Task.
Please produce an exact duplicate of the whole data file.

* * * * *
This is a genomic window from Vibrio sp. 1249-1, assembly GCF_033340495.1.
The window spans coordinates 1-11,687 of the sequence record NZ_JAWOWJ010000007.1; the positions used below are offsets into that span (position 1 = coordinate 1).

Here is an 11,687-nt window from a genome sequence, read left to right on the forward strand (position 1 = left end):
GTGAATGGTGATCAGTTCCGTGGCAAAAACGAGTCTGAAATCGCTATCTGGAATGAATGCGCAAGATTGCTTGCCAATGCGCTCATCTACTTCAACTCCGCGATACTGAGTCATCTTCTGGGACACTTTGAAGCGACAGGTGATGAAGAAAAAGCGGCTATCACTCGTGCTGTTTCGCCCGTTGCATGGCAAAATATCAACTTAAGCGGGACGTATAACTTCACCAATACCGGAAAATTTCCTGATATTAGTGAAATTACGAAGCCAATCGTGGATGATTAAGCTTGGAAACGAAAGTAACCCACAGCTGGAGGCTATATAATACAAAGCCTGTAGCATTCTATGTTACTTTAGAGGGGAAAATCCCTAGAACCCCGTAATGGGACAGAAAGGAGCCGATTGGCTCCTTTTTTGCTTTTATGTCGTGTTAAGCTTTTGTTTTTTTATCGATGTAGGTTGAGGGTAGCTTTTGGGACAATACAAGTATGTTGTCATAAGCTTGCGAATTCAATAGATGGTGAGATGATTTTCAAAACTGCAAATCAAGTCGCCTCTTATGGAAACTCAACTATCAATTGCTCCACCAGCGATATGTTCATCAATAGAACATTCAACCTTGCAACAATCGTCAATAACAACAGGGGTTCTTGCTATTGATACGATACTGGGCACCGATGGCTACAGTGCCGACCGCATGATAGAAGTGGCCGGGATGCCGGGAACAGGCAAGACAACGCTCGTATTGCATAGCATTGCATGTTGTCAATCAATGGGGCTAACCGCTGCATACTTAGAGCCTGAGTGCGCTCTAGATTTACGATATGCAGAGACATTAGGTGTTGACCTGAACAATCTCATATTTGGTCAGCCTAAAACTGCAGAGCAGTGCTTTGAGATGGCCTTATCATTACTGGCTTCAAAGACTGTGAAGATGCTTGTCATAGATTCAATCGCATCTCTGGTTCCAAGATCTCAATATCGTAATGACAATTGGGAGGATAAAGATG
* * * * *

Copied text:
This is a genomic window from Vibrio sp. 1249-1, assembly GCF_033340495.1.
The window spans coordinates 1-11,687 of the sequence record NZ_JAWOWJ010000007.1; the positions used below are offsets into that span (position 1 = coordinate 1).

Here is an 11,687-nt window from a genome sequence, read left to right on the forward strand (position 1 = left end):
GTGAATGGTGATCAGTTCCGTGGCAAAAACGAGTCTGAAATCGCTATCTGGAATGAATGCGCAAGATTGCTTGCCAATGCGCTCATCTACTTCAACTCCGCGATACTGAGTCATCTTCTGGGACACTTTGAAGCGACAGGTGATGAAGAAAAAGCGGCTATCACTCGTGCTGTTTCGCCCGTTGCATGGCAAAATATCAACTTAAGCGGGACGTATAACTTCACCAATACCGGAAAATTTCCTGATATTAGTGAAATTACGAAGCCAATCGTGGATGATTAAGCTTGGAAACGAAAGTAACCCACAGCTGGAGGCTATATAATACAAAGCCTGTAGCATTCTATGTTACTTTAGAGGGGAAAATCCCTAGAACCCCGTAATGGGACAGAAAGGAGCCGATTGGCTCCTTTTTTGCTTTTATGTCGTGTTAAGCTTTTGTTTTTTTATCGATGTAGGTTGAGGGTAGCTTTTGGGACAATACAAGTATGTTGTCATAAGCTTGCGAATTCAATAGATGGTGAGATGATTTTCAAAACTGCAAATCAAGTCGCCTCTTATGGAAACTCAACTATCAATTGCTCCACCAGCGATATGTTCATCAATAGAACATTCAACCTTGCAACAATCGTCAATAACAACAGGGGTTCTTGCTATTGATACGATACTGGGCACCGATGGCTACAGTGCCGACCGCATGATAGAAGTGGCCGGGATGCCGGGAACAGGCAAGACAACGCTCGTATTGCATAGCATTGCATGTTGTCAATCAATGGGGCTAACCGCTGCATACTTAGAGCCTGAGTGCGCTCTAGATTTACGATATGCAGAGACATTAGGTGTTGACCTGAACAATCTCATATTTGGTCAGCCTAAAACTGCAGAGCAGTGCTTTGAGATGGCCTTATCATTACTGGCTTCAAAGACTGTGAAGATGCTTGTCATAGATTCAATCGCATCTCTGGTTCCAAGATCTCAATATCGTAATGACAATTGGGAGGATAAAGATG